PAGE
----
Seminar on Intelligent Systems

Algoritmit ja koneoppiminen
Syventävät opinnot
Vuosi Lukukausi Päivämäärä Periodi Kieli Vastuuhenkilö
2011 kevät 17.01-25.04. 3-4 Englanti Petri Myllymäki


Aika Huone Luennoija Päivämäärä
Ma 16-18 C220 Petri Myllymäki 17.01.2011-21.02.2011
Ma 16-18 C220 Petri Myllymäki 14.03.2011-25.04.2011

Information for international students

If there are any non-Finnish speaking students, the seminar will be held in English, otherwise the presenter can decide between English and Finnish.


The topic of the seminar is  Challenges in Intelligent Systems. Recently, there have been numerous public challenges or competitions related to Intelligent Systems, and in this seminar we will explore some of them in more detail. For each challenge, the goal is to understand

  • What is this challenge about? Why is solving it important?
  • What are the main approaches used for solving the challenge?

There is no overlap with the previous seminars on Intelligent Systems, so you can take this seminar even if you attended one of the previous ones.

Kurssin suorittaminen

To earn the available credit points, you need to

  1. Browse the Internet for a suitable Challenge. In principle any challenge related to some area of Intelligent Systems or Artificial Intelligence is OK (most of the Challenges address Machine Learning or Data Mining problems), as long as there is sufficient public documentation available for the challenge itself, and the various approaches used for solving it. When you have have found a suitable challenge, send a suggestion to the seminar instructor. If there are two students suggesting the same challenge, or two challenges that are very similar to each other, only the first suggestion is accepted.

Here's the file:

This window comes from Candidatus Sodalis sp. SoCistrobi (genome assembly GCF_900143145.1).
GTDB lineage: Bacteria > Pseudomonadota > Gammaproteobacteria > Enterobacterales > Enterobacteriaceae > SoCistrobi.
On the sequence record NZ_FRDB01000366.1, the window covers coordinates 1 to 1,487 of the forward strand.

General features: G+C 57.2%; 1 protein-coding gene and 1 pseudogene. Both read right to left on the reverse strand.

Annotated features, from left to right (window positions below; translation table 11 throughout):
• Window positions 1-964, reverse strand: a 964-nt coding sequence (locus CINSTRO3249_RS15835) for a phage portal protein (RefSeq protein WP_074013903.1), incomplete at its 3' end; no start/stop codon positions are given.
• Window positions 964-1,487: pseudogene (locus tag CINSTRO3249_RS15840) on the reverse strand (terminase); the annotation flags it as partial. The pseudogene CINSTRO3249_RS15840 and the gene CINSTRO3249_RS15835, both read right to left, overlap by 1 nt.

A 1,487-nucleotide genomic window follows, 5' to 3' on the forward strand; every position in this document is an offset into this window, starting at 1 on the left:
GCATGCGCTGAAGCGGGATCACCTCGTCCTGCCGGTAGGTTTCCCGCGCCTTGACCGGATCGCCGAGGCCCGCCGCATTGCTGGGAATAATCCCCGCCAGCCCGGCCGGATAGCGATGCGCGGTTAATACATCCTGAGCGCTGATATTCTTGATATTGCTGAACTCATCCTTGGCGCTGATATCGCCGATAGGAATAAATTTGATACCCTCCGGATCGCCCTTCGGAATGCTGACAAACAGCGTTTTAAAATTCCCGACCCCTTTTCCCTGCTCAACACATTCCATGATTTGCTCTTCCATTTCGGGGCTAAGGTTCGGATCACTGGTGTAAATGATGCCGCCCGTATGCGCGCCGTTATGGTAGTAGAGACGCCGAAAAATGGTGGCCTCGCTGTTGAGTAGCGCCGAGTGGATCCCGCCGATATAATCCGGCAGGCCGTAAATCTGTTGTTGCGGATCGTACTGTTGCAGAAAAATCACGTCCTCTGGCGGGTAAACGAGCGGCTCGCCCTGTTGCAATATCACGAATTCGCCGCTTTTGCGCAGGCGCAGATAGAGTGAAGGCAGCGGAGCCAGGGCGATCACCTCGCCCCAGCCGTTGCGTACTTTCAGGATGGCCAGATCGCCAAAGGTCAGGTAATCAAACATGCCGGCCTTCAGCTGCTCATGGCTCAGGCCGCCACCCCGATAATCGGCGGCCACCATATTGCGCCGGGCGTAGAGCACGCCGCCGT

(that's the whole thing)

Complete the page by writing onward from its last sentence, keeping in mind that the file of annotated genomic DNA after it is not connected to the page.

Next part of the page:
2. Give two talks at the seminar. The first talk (in Period III) is for presenting the Challenge. In the second talk (in Period IV) you need to describe the solutions used: give both a general overview of the solutions, and then focus in more detail on at least  three different approaches for solving the Challenge (if the three best solutions are using different approaches, you can focus on them, but if e.g. the first two are very similar, you need to take another solution for closer inspection).
  3. Attend the talks of the other students and participate in the discussion (one missed event is acceptable).
  4. Write a seminar report containing a paragraph (of about 10 lines at least) on each of the talks you attended, summarizing the main points you learned from the talk.